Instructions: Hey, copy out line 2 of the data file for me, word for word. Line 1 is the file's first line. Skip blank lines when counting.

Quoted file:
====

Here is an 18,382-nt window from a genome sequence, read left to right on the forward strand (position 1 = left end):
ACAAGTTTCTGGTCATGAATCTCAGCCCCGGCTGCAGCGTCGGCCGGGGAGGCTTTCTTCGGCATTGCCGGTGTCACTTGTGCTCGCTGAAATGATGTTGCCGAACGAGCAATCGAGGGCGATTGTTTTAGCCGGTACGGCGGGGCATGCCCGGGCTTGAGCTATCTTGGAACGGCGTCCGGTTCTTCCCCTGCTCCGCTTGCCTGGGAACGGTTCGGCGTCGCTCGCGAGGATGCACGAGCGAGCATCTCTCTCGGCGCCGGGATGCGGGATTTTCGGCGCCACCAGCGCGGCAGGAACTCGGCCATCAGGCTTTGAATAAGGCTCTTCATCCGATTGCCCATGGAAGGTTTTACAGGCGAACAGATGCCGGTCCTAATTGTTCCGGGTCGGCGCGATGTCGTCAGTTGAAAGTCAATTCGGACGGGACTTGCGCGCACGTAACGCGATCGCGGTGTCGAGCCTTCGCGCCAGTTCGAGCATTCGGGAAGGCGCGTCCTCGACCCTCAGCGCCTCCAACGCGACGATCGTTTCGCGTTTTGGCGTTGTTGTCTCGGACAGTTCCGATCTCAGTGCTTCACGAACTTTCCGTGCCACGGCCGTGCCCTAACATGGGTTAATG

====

ACAAGTTTCTGGTCATGAATCTCAGCCCCGGCTGCAGCGTCGGCCGGGGAGGCTTTCTTCGGCATTGCCGGTGTCACTTGTGCTCGCTGAAATGATGTTGCCGAACGAGCAATCGAGGGCGATTGTTTTAGCCGGTACGGCGGGGCATGCCCGGGCTTGAGCTATCTTGGAACGGCGTCCGGTTCTTCCCCTGCTCCGCTTGCCTGGGAACGGTTCGGCGTCGCTCGCGAGGATGCACGAGCGAGCATCTCTCTCGGCGCCGGGATGCGGGATTTTCGGCGCCACCAGCGCGGCAGGAACTCGGCCATCAGGCTTTGAATAAGGCTCTTCATCCGATTGCCCATGGAAGGTTTTACAGGCGAACAGATGCCGGTCCTAATTGTTCCGGGTCGGCGCGATGTCGTCAGTTGAAAGTCAATTCGGACGGGACTTGCGCGCACGTAACGCGATCGCGGTGTCGAGCCTTCGCGCCAGTTCGAGCATTCGGGAAGGCGCGTCCTCGACCCTCAGCGCCTCCAACGCGACGATCGTTTCGCGTTTTGGCGTTGTTGTCTCGGACAGTTCCGATCTCAGTGCTTCACGAACTTTCCGTGCCACGGCCGTGCCCTAACATGGGTTAATG